Over on the SAFECorner blog, archaeology student Damien Huffer reports on a recent guest lecture by Dr. Christopher Chippindale in the School of Archaeology and Anthropology at the Australian National University, Canberra. It was given the title: "Illicit Antiquities: Scandal of Our Age". Huffer summarises the lecture neatly:
At its heart, he [Chippindale] argues, the modern antiquities trade revolves around the boost to one's appearance of wealth, prestige, status, and power that the ownership and display of antiquities is deemed to convey, especially amongst the collecting and dealing 'elite.' Underpinning this stance is what Chippindale has dubbed the "Connoiseur's view", defined as the idea that things (objects) have instrinsic merit and can reflect 'cultural universals', or 'eternal values', as tangible to the ancient people who made the object as to any living person today. Holding this view would then lend the collection of antiquities much "sophistication". This can be directly contrasted to the "Archaeologist's View", which defines artifacts as sources of information in context first and foremost, "worthy of celebration and care. [This view is...] that, while some meaningful information is inherent in the object itself, it is outweighed by contextual details, and greatly diminsed without them. [...] "these attitudes are not opposed, but the loss of context leaves the connoiseur's view intact, but 'wrecks' the archaeologist's view." To Chippindale, this exposes the fundamental self-centredness of the connoiseurs view from its inception, but especially after, World War II, when looting and modern, global, collecting really began to flourish. As he then goes on to show, the missconceptions of connoiseurs and the demand they create continues to profoundly affect [our ability to contribute to understanding of] the Classical archaeological world." Because it is much more difficult to openly sell stolen art [...] collectors have been turning to easily transportable small items; both recent and ancient, especially since the 1980s when looting increased world-wide". Chippindale cited the examples of Cycladic art: "of the 1,369 artifacts assessed for provenance history in Gill and Chippindale (2000), only 39 were traceable...the rest just "surfaced" during the 1980s or 1990s!" Other cases dealt with are the Medici/Hecht affair and others.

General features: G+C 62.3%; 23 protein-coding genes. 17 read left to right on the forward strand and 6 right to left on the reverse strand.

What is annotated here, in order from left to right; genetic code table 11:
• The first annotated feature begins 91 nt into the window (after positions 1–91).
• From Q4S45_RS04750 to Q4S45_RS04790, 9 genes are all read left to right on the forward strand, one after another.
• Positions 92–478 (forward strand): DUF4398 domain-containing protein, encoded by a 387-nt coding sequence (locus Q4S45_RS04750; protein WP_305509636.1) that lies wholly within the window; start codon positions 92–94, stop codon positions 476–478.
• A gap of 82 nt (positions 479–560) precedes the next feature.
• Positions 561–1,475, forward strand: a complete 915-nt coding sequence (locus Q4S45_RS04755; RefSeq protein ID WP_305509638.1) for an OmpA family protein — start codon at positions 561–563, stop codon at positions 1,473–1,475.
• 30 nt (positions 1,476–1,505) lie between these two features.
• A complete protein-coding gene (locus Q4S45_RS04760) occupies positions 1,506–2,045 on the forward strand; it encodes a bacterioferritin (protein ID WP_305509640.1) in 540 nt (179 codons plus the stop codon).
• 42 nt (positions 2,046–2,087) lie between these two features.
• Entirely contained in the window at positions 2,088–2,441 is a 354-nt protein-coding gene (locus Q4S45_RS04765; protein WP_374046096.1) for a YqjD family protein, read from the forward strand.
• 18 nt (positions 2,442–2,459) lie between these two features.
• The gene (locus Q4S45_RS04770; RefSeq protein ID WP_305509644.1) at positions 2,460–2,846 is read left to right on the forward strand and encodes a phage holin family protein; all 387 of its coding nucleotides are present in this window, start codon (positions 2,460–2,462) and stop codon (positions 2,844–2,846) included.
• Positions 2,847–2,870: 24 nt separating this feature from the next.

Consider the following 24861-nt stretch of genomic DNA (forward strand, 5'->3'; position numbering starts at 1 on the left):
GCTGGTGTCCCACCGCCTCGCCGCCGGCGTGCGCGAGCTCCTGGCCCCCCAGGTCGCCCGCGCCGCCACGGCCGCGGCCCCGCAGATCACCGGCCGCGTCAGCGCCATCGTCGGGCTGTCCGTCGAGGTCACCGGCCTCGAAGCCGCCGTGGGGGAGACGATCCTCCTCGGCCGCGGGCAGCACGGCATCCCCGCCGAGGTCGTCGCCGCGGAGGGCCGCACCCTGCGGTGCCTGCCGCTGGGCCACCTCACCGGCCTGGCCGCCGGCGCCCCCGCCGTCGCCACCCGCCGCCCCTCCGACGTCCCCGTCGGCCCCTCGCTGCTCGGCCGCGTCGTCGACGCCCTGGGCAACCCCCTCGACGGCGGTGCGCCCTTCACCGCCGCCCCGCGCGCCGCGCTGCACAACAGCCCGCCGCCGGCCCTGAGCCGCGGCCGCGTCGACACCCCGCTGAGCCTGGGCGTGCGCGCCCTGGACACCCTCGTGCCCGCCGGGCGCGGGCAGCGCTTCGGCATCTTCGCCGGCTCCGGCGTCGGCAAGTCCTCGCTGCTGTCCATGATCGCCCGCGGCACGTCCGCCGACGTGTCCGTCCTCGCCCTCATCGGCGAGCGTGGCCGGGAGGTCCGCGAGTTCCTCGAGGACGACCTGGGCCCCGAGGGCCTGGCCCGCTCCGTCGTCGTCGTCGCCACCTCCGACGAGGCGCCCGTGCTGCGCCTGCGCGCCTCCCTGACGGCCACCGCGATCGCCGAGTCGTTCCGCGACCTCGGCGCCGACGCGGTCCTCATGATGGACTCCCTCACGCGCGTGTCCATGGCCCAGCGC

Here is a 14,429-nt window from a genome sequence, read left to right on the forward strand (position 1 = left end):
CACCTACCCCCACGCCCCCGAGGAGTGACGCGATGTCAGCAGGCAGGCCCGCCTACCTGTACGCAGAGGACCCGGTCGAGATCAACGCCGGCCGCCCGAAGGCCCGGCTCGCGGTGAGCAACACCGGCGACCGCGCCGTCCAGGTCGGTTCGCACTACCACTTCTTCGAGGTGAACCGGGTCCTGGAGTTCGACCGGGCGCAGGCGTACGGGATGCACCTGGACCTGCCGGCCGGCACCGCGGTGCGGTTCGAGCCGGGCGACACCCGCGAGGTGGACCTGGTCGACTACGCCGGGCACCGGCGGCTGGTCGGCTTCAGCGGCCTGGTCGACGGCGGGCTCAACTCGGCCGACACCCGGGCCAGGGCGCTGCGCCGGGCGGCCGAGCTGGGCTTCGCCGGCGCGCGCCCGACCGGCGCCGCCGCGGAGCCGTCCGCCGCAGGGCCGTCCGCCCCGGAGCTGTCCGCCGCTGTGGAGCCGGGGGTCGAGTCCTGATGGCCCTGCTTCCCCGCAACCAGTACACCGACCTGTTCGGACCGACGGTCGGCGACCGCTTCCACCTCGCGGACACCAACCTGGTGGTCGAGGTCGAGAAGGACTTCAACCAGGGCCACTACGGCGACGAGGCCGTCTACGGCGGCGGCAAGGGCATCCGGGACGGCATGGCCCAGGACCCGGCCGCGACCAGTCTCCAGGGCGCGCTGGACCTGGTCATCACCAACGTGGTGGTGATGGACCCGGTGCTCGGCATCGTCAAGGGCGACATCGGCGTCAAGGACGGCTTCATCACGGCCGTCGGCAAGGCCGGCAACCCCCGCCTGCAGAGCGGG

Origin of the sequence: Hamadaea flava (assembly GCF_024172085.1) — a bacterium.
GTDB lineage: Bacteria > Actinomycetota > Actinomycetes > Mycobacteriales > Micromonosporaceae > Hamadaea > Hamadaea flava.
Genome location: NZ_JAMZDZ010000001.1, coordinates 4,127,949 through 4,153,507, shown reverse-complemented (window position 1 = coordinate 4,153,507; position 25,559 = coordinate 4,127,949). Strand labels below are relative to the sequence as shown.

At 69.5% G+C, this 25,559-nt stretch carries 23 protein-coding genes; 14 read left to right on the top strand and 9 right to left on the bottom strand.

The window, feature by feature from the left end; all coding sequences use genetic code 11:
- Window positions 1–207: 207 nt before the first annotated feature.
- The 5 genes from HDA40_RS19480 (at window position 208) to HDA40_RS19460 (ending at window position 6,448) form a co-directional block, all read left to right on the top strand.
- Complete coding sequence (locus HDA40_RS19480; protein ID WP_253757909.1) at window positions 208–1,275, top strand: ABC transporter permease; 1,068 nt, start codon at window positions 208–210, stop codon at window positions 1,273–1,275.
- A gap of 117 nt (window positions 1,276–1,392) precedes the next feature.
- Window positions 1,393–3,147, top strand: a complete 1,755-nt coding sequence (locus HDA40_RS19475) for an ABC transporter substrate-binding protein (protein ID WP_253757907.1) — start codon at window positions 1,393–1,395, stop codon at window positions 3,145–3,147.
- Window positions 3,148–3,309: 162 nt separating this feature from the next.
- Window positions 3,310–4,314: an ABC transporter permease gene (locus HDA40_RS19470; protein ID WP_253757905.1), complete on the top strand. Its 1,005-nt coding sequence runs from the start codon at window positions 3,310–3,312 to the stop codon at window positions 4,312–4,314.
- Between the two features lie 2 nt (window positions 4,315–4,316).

Chippindale asserts that "there remain no large stockpiles of authentic Classical antiquities available for the market and museums, outside of forgeries and newly looted pieces". Given his expertise in studying the market, I would say that this is a judgement that we can accept as reflecting the truth.
Damien Huffer adds that archaeologists must urgently continue, and in fact 'step up,' our "watch dog" roles in this crisis. (He is studying in Australia, so he did not add that this is unless you are a British archaeologist, when you just unthinkingly join in as "partners" with the collectors). He adds that
"activists in general must continue to find ways to take the "hip" and "chic" (if you will) out of antiquities collecting. Easier said than done, but only further education will continue to make a dent".Chippindale and Huffer conclude: "We must continue to learn from the past, not consume it". Read the original piece and judge for yourselves to what degree the current state of the antiquities market is contributing to both these processes.